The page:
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Engineering stressStrain and True stressstrain
In engineering and materials science, stress–strain curve for a material gives the relationship between stress and strain. That is obtained by gradually applying load to a test coupon and measuring the deformation from tensile testing, in which the stress and strain can be determined. These curves reveal many properties of materials, such as Young’s modulus, the yield strength, the ultimate tensile strength and so on.
Different materials exhibit different behaviours/trends under the same loading condition.
More traditional engineering materials such as concrete under tension, glass metals, and alloys exhibit adequately linear stressstrain relations until the onset of yield point.
Axial tensile test and bending test for two different materials:
A is a ductile material, and B is a brittle material.
Actual stress & strain (w.r.t to change in dimensions) are used for accurate definition of plastic behaviour of ductile materials by considering the actual dimensions.
Brittle materials usually fracture(fail) shortly after yielding or even at yield points whereas alloys and many steels can extensively deform plastically before failure. The characteristics of each material should be chosen based on the application and design requirements.
The ductile material rod has been experimented with in the given way. Think about pulling a bar in tension. Load divided by crosssectional area is force or stress. But what crosssection are you considering? Before starting that pull, the bar had a known crosssection of, let’s say, 0.5″ wide x metal thickness. It’s easy to measure these since it is your starting material. At any load, the engineering stress is the load divided by this initial crosssectional area. While you are pulling, the length increases, but the width and thickness shrink. At any load, the true stress is the load divided by the crosssectional area at that instant. Unless thickness and width are being monitored continuously during the test, you cannot calculate true stress. It is, however, a much better representation of how the material behaves as it is being deformed, which explains its use in forming simulations. In circle grid analysis, engineering strain is the percent expansion of the circle compared to the initial diameter of the circle.
This shows the crosssection of the specimen has changed during the experiment process.
The crosssection does not remain constantly and will be different from the given value of diameter. This stress is called True Stress. The applied force is divided by the area of the section at that instant.
Before going to the actual definition of engineering stress/strain and true stress/strain, we will focus on a material curve. It is observed that the most obvious thing you may notice is that the true stressstrain curve never decreases. That is because the material never gets weaker! The decrease in the engineering stress is an illusion created because the engineering stress doesn’t consider the decreasing crosssectional area of the sample.
The strain is set to the horizontal axis and stress is set to the vertical axis. The stressstrain curve for material is plotted by elongating the sample and recording the stress variation with strain until the sample fractures. It is often assumed that the crosssection area of the material does not change during the whole deformation process. This is not true since the actual area will decrease while deforming due to elastic and plastic deformation as discussed earlier. The curve based on the original crosssection and gauge length is called the engineering stressstrain curve, while the curve based on the instantaneous crosssection area and length is called the true stressstrain curve.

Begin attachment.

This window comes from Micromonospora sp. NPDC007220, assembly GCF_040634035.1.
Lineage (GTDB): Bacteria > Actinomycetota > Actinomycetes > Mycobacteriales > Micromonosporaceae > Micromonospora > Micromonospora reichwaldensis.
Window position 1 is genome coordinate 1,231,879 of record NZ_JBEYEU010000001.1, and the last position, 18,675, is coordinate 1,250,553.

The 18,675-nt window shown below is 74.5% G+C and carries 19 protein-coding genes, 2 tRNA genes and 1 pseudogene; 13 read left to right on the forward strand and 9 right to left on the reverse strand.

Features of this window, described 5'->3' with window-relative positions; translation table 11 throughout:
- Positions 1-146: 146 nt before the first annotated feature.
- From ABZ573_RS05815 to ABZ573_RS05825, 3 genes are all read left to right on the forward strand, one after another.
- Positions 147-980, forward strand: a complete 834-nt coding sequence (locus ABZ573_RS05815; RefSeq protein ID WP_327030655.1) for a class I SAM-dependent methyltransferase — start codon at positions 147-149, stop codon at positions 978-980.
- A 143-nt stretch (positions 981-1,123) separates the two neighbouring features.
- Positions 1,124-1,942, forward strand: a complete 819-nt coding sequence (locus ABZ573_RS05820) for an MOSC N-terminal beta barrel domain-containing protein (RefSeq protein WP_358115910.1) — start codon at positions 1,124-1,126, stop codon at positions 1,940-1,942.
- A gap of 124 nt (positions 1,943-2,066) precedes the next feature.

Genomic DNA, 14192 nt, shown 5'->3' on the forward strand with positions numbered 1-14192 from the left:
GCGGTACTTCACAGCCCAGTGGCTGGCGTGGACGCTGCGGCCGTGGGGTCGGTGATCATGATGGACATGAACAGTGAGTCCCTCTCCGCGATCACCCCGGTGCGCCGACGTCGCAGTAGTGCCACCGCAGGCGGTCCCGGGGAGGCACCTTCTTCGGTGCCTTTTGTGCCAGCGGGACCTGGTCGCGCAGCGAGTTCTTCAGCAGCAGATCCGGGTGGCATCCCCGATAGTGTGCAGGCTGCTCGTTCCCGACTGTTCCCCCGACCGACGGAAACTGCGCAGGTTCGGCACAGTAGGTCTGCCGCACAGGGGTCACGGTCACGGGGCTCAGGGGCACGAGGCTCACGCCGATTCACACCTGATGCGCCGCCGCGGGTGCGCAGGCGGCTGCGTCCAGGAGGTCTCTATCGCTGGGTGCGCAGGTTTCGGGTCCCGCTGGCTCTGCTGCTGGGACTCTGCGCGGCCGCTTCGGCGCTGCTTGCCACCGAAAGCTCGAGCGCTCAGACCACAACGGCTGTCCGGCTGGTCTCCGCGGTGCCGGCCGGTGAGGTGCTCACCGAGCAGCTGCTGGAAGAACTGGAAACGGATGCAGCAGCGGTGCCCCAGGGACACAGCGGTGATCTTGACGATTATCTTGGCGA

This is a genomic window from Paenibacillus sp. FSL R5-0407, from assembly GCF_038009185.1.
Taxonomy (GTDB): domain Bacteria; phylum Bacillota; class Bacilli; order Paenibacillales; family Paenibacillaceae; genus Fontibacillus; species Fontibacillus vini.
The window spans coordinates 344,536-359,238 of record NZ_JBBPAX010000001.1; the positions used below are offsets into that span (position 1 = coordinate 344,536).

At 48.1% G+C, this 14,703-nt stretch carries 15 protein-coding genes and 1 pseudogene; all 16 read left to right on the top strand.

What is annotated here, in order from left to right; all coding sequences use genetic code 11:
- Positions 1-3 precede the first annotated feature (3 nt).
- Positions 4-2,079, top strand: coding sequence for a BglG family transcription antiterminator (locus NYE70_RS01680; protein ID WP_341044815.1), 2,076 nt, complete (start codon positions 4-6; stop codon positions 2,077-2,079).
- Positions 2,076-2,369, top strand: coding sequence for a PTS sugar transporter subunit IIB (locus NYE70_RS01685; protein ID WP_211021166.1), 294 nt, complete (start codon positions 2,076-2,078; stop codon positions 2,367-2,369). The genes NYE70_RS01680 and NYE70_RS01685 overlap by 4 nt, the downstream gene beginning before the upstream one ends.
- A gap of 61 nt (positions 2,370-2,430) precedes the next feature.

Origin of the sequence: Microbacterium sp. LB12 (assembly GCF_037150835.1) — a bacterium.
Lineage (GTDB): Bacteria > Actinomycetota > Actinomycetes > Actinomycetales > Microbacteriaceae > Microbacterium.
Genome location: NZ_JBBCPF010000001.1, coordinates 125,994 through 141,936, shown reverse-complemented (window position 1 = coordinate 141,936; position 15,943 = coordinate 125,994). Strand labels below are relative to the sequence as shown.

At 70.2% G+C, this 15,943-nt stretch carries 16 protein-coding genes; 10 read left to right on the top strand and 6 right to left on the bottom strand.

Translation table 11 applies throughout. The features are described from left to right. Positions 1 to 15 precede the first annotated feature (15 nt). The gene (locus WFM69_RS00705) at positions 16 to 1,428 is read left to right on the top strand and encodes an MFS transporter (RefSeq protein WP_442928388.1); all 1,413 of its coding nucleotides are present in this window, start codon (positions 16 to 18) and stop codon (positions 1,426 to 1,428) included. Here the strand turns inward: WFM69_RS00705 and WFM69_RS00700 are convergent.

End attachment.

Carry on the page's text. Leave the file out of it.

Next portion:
True stress and strain are different from engineering stress and strain.
In a tensile test, true stress is larger than engineering stress and true strain is less than engineering strain. The difference between the true and engineering stresses and strains will increase with plastic deformation. At low strains (in elastic region), the differences between the two are negligible.
True stress is the applied load divided by the actual crosssectional area (the changing area with time) of material. Engineering stress is the applied load divided by the original crosssectional area of a material. Also known as nominal stress.
DEFINITION &EQUATION:
Engineering stress is the applied load divided by the original crosssectional area of a material. Also known as nominal stress.
True stress is the applied load divided by the actual crosssectional area (the changing area with respect to time) of the specimen at that load
Engineering strain is the amount that a material deforms per unit length in a tensile test. Also known as nominal strain.
True strain equals the natural log of the quotient of current length over the original length.

Load 

Initial CrossSectional area of the specimen 

The crossSectional area of specimen at a given instance of time 

The original value of the length of the specimen 

Length of specimen at given instance of time 
Relation between engineering stress and true stress :
Assuming that there is no volume change during deformation The analytical equation for converting engineering stressstrain to true stressstrain are given below:
To conclude

As yield & failure are nearer in brittle material, the variation between engineering stress/strain and true stress/strain is negligible

Ductile material till elastic limit or yielding point considered to the same values in both the engineering & true stressstrain properties

The variation is considerably high in the plastic zone of ductile materials after ultimate load application.
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